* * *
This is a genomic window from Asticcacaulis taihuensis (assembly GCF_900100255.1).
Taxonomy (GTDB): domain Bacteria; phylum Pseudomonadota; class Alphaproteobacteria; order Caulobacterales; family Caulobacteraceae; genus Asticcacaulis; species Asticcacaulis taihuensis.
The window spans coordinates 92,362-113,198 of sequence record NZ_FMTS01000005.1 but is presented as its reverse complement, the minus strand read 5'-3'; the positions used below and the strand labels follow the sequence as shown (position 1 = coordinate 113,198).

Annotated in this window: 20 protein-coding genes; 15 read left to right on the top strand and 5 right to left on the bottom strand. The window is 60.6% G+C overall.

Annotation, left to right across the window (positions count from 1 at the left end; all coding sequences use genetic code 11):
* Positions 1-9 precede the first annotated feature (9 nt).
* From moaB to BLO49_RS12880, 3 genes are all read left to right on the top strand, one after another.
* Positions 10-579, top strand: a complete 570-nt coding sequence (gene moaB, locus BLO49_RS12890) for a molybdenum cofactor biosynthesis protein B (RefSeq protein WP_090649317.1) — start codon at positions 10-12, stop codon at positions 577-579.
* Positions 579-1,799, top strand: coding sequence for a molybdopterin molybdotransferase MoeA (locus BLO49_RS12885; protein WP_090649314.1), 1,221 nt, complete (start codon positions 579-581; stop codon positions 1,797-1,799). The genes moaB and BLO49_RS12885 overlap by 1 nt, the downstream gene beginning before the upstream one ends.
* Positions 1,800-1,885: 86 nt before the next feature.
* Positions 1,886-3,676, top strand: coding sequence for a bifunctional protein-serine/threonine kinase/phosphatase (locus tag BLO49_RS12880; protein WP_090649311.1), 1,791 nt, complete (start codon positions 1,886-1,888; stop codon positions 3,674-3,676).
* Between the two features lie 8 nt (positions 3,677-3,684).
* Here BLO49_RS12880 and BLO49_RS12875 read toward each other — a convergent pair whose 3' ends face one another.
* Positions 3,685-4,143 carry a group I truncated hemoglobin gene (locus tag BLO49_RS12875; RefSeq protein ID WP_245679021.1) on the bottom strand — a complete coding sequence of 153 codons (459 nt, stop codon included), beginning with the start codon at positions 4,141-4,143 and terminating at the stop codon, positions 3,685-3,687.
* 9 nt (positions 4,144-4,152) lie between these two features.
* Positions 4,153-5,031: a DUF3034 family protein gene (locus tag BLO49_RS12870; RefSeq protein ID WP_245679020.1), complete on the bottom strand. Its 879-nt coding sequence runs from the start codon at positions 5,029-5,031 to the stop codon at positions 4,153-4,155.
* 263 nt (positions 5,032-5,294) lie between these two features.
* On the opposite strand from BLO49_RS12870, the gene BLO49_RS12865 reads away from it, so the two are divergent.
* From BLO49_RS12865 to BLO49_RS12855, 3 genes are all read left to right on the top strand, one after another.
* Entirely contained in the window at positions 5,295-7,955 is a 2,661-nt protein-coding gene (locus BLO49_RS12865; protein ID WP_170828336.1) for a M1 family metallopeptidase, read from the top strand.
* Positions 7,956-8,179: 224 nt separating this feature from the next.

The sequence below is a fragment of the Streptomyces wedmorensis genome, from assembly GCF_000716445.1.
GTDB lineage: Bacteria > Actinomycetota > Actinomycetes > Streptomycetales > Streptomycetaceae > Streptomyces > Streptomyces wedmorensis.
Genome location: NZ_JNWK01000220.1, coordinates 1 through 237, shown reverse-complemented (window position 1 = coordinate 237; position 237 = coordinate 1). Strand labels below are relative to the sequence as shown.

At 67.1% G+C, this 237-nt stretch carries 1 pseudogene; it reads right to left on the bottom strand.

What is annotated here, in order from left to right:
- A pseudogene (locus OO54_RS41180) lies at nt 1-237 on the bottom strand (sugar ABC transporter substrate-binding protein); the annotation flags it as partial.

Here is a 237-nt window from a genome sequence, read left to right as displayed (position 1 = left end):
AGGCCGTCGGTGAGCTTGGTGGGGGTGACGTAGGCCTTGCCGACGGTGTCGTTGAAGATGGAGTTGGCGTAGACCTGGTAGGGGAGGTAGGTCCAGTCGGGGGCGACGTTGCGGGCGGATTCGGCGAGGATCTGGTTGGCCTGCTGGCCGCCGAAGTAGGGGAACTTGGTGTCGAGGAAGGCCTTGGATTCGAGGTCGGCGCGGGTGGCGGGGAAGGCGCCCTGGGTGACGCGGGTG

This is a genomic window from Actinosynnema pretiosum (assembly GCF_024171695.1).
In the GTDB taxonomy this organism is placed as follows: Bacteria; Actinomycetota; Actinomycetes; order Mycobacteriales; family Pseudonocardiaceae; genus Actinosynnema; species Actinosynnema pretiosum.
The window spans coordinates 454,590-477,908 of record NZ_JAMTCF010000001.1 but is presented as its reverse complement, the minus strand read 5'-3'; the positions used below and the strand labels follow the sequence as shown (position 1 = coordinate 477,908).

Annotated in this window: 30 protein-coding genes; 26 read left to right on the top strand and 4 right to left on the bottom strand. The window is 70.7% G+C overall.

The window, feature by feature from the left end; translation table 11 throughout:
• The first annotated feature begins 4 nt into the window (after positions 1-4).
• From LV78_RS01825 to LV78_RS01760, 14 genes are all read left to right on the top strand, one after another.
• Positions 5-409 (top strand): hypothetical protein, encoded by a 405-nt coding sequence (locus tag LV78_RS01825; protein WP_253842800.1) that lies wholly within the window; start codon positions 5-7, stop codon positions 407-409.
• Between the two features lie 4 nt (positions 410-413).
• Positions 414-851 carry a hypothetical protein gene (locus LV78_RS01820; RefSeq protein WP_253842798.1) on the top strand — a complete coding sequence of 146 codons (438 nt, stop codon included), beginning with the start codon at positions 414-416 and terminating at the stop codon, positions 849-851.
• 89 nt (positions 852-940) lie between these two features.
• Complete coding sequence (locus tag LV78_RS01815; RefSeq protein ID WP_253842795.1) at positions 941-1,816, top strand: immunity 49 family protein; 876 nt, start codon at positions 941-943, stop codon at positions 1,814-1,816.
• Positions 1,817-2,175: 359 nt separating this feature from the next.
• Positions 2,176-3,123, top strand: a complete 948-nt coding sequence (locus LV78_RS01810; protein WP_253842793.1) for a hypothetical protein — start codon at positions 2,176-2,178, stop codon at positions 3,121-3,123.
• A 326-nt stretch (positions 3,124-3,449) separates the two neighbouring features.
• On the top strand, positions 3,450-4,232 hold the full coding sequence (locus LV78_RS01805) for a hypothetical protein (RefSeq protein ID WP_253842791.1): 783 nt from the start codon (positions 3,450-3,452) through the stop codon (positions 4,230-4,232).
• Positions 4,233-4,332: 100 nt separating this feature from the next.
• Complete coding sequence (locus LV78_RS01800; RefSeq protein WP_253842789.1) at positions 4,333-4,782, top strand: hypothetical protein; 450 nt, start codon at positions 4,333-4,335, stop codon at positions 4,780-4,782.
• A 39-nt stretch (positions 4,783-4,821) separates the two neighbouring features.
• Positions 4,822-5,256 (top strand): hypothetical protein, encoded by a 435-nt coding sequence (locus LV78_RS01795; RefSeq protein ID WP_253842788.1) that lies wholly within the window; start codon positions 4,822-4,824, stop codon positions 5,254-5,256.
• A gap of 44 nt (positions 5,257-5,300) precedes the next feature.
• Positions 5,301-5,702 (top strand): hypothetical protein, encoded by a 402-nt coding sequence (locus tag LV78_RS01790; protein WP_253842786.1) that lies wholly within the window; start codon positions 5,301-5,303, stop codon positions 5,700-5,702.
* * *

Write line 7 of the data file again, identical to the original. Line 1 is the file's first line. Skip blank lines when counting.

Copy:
* From moaB to BLO49_RS12880, 3 genes are all read left to right on the top strand, one after another.